Envisaging the West: Thomas Jefferson and the Roots of Lewis and Clark


Letter from Levi Lincoln to Thomas Jefferson

Levi Lincoln to Thomas Jefferson, April 17, 1803
Thomas Jefferson Papers, Library of Congress
Levi Lincoln offers suggestions for the Corps of Discovery's trip and warns Thomas Jefferson of strong objections from the opposition.

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Washington April 17 1803

The President of the United States
Dear Sir

From the perusal, & reperusal of your Instructions for Capt. Lewis nothing of importance has suggested itself to my mind which has not been particularly attended to.

I consider the enterprise of national consequence, and, to a degree, personally hazardous, to the projectors & individual adventurers. In the perverse, hostile, and malig[n]ant state of the opposition, with their facility, of imposing on the public mind, & producing excitements, every measure originating with the executive will be attacked, with a virulence in proportion, to the patriotism of the motive, the wisdom of the means, & the probable utility of its execution. The greatest success, will but stop that mouth of clamor, which must be met with the merits of the projection, in case of its fa[i]lure, or serious disaster. In this view of the subject may not some new aspects be use-fully given to the

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undertaking, and others made more prominent? Would it not be well to those particulars which have a principal reference to oppening & promoting, a knowledge of the country, friendship & trade with its inhabi tants, and their improvements in the arts of husbandry, to add more explicitly those articles which have for their object the improvement of the mind, & the preservation of the body—Such as the ideas the various tribes or nations possess of a supreme being, their worships, their religion, the agency it has in their respective govts. in war, & in peace, its influence on their manners —their actions which are crimes against their society, & the punishments—their ideas of property, & the tenures by which they claim it also the probability of impressing their minds with a sense of an improved religion & morality & the means by which it could be effected. Besides religion & morality making a very important article in the history of all countries as an object of attention, If the enter prise appears to be, an attempt to advance them,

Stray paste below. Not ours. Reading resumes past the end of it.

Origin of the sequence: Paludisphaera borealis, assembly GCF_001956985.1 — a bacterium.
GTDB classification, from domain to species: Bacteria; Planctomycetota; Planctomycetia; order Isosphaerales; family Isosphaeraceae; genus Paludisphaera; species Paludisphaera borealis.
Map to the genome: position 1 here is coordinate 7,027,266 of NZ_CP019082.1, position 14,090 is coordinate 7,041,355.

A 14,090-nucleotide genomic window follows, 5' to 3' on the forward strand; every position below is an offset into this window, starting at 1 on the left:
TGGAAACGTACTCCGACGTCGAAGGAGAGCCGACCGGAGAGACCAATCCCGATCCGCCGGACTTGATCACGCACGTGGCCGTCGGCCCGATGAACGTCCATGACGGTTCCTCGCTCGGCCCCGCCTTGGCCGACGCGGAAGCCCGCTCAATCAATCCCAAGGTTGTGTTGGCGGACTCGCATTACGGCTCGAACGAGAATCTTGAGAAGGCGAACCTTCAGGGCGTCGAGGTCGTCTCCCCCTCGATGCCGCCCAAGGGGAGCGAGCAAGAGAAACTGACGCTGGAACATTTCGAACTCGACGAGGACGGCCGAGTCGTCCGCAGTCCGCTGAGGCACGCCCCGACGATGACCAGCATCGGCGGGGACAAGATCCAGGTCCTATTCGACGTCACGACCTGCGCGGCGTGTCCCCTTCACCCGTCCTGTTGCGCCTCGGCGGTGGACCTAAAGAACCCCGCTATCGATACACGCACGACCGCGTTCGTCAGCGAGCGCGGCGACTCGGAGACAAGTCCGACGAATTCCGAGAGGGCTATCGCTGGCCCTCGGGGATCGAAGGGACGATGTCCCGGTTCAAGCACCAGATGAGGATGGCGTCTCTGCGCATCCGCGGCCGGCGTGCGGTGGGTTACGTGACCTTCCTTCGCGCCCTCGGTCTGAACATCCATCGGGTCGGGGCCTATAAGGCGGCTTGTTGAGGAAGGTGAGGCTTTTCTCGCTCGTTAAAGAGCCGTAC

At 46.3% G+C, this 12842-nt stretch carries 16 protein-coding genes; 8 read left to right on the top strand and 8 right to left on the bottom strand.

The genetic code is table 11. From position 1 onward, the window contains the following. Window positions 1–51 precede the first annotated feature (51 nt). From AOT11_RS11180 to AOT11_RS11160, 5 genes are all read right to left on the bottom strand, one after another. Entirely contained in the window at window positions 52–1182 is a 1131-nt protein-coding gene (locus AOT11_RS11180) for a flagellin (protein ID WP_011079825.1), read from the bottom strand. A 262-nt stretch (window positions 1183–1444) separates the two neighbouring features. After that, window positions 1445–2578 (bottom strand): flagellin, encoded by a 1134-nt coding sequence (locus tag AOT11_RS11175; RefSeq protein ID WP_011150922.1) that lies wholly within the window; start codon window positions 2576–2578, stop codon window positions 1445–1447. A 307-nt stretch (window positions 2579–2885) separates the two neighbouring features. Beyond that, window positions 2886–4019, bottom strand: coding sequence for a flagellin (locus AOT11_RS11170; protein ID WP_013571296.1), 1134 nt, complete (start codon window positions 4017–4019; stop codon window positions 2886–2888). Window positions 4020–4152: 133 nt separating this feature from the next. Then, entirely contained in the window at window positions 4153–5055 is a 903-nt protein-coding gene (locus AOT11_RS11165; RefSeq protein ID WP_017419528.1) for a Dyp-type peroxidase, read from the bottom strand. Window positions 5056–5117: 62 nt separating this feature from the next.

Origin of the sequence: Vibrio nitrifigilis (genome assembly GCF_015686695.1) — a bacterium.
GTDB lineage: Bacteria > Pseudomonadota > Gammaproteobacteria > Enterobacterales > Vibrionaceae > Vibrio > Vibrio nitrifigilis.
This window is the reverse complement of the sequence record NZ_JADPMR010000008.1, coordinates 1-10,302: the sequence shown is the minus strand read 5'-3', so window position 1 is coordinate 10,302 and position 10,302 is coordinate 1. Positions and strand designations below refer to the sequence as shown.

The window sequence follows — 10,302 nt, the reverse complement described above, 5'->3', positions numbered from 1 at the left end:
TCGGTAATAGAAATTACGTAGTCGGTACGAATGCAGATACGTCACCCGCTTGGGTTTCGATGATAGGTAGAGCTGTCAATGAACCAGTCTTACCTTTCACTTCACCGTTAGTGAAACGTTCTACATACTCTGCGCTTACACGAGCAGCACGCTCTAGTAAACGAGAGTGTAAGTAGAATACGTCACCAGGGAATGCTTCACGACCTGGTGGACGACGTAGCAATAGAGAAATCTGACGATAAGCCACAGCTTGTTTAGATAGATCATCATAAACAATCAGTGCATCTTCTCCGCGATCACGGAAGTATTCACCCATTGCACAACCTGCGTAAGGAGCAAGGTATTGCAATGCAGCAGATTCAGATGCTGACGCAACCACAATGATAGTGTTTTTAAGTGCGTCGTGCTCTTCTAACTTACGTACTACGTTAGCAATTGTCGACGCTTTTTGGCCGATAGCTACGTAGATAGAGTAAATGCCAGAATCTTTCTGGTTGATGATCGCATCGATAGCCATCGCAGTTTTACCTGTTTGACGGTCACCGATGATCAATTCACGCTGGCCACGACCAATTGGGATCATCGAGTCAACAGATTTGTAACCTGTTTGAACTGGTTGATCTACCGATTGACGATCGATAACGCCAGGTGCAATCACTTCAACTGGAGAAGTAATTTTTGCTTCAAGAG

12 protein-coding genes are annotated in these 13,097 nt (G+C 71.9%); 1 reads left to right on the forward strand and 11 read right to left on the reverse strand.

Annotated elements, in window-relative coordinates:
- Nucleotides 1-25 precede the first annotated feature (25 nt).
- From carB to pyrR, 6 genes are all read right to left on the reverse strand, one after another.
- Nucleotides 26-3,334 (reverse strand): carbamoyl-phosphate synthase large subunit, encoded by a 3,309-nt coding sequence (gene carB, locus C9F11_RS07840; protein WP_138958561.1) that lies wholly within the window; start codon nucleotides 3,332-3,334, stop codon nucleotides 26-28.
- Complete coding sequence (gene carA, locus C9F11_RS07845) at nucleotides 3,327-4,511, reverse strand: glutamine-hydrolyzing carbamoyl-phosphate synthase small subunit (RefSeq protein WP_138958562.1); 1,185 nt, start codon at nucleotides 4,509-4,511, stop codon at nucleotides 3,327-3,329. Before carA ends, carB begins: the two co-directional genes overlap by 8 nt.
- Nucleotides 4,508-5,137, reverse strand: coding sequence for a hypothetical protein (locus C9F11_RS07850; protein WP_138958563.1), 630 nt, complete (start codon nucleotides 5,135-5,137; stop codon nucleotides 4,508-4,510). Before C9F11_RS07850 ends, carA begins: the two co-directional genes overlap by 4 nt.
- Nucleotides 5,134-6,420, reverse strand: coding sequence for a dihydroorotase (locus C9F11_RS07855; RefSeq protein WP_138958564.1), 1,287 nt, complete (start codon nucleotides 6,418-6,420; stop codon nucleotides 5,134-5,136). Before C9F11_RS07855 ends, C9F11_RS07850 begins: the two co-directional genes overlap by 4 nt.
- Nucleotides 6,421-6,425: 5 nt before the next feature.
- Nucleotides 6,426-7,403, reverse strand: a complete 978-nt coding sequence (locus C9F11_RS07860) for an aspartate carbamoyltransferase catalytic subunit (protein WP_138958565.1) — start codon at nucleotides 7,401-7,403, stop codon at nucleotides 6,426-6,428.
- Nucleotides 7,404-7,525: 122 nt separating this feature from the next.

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it will by many people, on that account, be justified, however calamitous the issue.

Would it not be well also to mention the diseases incident to various climates, situations, and seasons, the age most liable to them, the method of treating them, the medicinal articles applied, the age which is considered as old, & the manner of life most condusive to it &c? If any plants or roots of uncommon virtues as medicine should be found, would it not be an object to procure the seed?

As Capt. Lewis may have in his company, some who have not had the small pox, would it not be best to carry some of the matter for the kine pox with him?

From my ideas of Capt. Lewis he will be much more likely, in case of difficulty, to push too far, than to recede too soon. Would it not be well to change the term, 'certain destruction' into probable destruction & to add—that these dangers are never to be encountered, which vigilance precaution & attention can secure against, at a reasonable expense.

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The foregoing ideas, indigested, and unimportant in themselves as most of them are, I communicate them for your inspection, without reserve.

I have always understood, that Story's deficiency was not so much from the want of strength of intellect, as the want of discretion, & correctness of morals.

I am Sir most respectfully your most obt. Servt.
Levi Lincoln